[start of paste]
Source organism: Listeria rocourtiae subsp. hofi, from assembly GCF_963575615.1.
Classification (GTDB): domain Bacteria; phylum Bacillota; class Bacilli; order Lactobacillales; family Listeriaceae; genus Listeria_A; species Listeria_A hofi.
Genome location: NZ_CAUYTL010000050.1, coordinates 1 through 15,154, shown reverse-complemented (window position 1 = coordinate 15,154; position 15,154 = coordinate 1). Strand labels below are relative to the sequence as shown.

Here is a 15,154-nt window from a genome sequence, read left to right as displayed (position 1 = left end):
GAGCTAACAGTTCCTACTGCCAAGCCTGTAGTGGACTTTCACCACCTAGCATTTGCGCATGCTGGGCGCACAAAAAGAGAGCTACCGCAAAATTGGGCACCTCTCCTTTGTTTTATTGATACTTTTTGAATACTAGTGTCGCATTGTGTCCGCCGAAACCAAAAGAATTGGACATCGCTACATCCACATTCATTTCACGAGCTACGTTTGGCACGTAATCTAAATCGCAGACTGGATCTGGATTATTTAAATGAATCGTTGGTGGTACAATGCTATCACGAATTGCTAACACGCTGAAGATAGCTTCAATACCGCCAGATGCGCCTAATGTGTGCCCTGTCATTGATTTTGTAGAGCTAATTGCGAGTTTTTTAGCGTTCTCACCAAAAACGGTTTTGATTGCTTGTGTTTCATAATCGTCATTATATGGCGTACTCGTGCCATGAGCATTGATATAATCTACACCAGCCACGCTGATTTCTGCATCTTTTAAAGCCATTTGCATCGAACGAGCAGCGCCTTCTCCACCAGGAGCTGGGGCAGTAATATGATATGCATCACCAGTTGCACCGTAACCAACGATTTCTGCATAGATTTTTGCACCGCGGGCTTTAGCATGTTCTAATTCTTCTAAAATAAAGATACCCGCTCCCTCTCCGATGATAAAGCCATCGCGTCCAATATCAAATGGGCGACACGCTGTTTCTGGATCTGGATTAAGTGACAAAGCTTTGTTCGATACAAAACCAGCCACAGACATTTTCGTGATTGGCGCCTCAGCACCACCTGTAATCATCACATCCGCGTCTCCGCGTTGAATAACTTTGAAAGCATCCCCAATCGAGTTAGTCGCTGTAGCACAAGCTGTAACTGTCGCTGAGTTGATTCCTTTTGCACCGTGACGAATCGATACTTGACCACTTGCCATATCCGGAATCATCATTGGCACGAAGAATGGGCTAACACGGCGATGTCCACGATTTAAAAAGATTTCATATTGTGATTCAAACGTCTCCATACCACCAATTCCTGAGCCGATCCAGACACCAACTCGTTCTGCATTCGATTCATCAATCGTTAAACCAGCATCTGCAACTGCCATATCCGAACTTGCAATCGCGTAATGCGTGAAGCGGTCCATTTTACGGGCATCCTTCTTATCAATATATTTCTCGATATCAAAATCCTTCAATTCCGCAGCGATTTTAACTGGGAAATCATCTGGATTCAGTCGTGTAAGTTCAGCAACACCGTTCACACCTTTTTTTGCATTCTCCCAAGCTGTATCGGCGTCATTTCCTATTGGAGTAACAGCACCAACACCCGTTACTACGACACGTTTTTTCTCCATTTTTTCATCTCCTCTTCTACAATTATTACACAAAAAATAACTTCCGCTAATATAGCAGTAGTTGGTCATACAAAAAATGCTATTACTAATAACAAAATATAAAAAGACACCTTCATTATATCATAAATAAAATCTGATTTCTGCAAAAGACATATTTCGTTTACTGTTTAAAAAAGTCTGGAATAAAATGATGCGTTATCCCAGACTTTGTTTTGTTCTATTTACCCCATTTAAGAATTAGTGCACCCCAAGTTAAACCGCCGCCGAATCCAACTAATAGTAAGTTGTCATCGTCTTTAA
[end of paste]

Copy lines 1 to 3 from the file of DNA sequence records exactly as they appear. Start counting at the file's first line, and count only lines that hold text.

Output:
Source organism: Listeria rocourtiae subsp. hofi, from assembly GCF_963575615.1.
Classification (GTDB): domain Bacteria; phylum Bacillota; class Bacilli; order Lactobacillales; family Listeriaceae; genus Listeria_A; species Listeria_A hofi.
Genome location: NZ_CAUYTL010000050.1, coordinates 1 through 15,154, shown reverse-complemented (window position 1 = coordinate 15,154; position 15,154 = coordinate 1). Strand labels below are relative to the sequence as shown.